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Poached Rhubarb with Cinnamon, Mint, and Ginger

Serves 2.


    Perhaps nothing signals the arrival of spring better than delicious rhubarb. The tart vegetable (yes, you read that right) that we think of as a fruit lends itself to gentle poaching to coax out its flavour. It’s just waiting to be combined with a host of herbs and aromatics to make it even more luscious.


    Tip: Serve your poached rhubarb with a flourish by adding a dried orange slice on top. To dry orange slices, simply place thin slices on baking sheet in a 300 F (150 C) oven for about 2 hours, until dried.

    Sustainability cred

    Rhubarb is a cool-season crop that is often available close to home. Selecting seasonal fruit reduces the need for heating, refrigeration, artificial lighting, pesticides, and increased transport. While rhubarb’s season may be short, the plant is a perennial that can produce for years.


    Poached Rhubarb with Cinnamon, Mint, and Ginger


      • 2 cups (500 mL) rhubarb, cut into 1 inch (2.5 cm) pieces
      • 1 thumb-size piece of gingerroot, cut into 3 or 4 chunks
      • 1 cinnamon stick
      • Large mint sprig
      • 1/2 cup (125 mL) orange juice
      • 1/2 cup (125 mL) water
      • 1 Tbsp (15 mL) honey


      Per serving:

      • calories86
      • protein2 g
      • total fat0 g
        • sat. fat0 g
      • total carbohydrates21 g
        • sugars15 g
        • fibre2 g
      • sodium8 mg



      Preheat oven to 375 F (190 C).


      In shallow 10 x 10 x 3 inch (26 x 26 x 8 cm) baking pan, arrange rhubarb in one layer. Cut ginger in 3 or 4 chunks and add to pan along with cinnamon stick and mint sprig.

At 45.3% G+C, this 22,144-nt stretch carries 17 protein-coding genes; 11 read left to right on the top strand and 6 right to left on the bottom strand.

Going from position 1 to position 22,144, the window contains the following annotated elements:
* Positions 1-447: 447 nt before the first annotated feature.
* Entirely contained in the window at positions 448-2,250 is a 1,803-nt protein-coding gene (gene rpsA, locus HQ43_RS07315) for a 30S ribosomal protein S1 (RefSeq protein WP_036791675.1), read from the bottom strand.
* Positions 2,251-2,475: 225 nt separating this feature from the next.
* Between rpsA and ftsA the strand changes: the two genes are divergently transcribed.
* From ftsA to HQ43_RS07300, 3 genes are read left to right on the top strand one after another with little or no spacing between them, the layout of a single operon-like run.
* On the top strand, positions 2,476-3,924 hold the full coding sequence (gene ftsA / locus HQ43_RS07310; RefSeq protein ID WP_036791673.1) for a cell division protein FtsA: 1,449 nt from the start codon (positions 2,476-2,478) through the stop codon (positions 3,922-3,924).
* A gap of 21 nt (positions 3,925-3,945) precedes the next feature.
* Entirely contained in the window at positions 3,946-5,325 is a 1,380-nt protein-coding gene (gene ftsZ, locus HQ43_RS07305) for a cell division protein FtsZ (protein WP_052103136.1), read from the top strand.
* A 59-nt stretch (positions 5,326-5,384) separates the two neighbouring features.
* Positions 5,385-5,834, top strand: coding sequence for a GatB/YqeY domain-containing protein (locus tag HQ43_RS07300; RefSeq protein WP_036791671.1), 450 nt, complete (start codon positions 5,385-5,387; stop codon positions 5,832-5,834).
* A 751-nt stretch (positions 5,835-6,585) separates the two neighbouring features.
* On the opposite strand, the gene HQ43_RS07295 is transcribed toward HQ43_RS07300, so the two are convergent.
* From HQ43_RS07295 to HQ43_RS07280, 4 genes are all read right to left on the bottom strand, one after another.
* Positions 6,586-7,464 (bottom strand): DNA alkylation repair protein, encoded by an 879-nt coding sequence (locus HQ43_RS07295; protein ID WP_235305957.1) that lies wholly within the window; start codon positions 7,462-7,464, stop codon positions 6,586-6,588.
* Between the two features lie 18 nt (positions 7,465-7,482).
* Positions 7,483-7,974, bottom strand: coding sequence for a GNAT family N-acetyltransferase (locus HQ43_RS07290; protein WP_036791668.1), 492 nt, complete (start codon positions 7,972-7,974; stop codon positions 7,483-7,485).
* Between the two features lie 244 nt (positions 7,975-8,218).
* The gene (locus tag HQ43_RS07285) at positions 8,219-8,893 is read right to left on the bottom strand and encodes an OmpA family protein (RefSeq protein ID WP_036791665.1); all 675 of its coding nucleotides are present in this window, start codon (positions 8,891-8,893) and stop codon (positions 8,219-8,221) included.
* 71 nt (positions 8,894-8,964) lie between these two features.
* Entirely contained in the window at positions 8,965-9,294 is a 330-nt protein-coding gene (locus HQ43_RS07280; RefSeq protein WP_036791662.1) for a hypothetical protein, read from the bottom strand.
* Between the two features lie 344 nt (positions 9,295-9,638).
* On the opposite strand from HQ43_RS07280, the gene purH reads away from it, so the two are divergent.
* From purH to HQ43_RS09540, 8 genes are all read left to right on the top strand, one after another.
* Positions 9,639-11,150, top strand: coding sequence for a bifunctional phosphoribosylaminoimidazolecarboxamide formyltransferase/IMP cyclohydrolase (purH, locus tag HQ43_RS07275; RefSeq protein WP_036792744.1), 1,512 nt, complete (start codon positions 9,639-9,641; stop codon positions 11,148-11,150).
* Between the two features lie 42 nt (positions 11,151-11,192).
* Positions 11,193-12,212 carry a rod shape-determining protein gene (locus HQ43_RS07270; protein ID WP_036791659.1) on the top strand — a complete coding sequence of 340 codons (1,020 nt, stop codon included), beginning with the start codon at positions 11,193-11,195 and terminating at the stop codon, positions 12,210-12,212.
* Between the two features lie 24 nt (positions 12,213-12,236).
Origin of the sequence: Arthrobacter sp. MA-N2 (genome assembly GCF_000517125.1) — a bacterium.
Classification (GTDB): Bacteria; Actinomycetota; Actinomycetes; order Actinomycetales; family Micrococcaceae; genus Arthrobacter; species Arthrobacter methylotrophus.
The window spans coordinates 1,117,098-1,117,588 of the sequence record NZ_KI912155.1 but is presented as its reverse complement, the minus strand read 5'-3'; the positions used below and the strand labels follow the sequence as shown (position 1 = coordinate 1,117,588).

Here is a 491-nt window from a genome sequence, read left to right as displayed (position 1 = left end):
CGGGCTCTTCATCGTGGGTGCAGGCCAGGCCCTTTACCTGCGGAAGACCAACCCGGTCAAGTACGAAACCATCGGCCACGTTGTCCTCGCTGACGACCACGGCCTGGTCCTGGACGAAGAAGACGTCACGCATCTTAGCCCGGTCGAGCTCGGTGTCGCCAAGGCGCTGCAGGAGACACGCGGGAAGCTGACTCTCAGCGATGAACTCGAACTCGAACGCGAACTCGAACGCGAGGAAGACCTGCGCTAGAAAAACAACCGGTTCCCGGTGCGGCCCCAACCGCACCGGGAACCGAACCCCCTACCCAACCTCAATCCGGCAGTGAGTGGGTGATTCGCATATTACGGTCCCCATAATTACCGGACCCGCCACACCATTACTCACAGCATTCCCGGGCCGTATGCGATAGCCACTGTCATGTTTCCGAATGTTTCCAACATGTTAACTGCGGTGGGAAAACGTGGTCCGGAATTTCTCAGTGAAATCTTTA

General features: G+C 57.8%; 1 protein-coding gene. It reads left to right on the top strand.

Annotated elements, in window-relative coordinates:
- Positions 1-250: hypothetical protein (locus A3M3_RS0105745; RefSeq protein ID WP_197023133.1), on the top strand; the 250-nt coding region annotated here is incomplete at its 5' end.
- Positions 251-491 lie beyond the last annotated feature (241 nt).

In small bowl or jug, mix together orange juice, water, and honey. Pour over rhubarb mixture.


      Place baking tray in preheated oven and poach for approximately 20 to 30 minutes. Rhubarb is done when it is fork tender but still retains its shape. Serve over porridge, yogurt, and/or granola, or use as a dessert topping or cake filling.



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      Going Pro

      Going Pro

      You might think of protein as something you mainly get from a meal and, therefore, not a component of dessert. But, if you’re going to opt for dessert from time to time, why not consider working in ingredients that go big on this important macronutrient? It’s easier (and more delicious) than you may think! Protein is an essential part of every cell in your body and plays a starring role in bone, muscle, and skin health. So, certainly, you want to make sure you’re eating enough. And it’s best to spread protein intake throughout the day, since your body needs a continual supply. This is why it can be a great idea to try to include protein in your desserts. When protein is provided in sufficient amounts in a dessert, it may help you feel more satiated and help temper blood sugar swings. Plus, in many cases, that protein comes in a package of other nutritional benefits. For instance, if you’re eating a dessert made with protein-packed Greek yogurt, you’re not just getting protein; you’re getting all the yogurt’s bone-benefitting calcium and immune-boosting probiotics, too. Adding nuts to your dessert doesn’t just provide plant-based protein, but it also provides heart-healthy fats. Yes, desserts need not be just empty calories. Ready for a treat? These protein-filled desserts with a healthy twist are dietitian-approved—and delicious.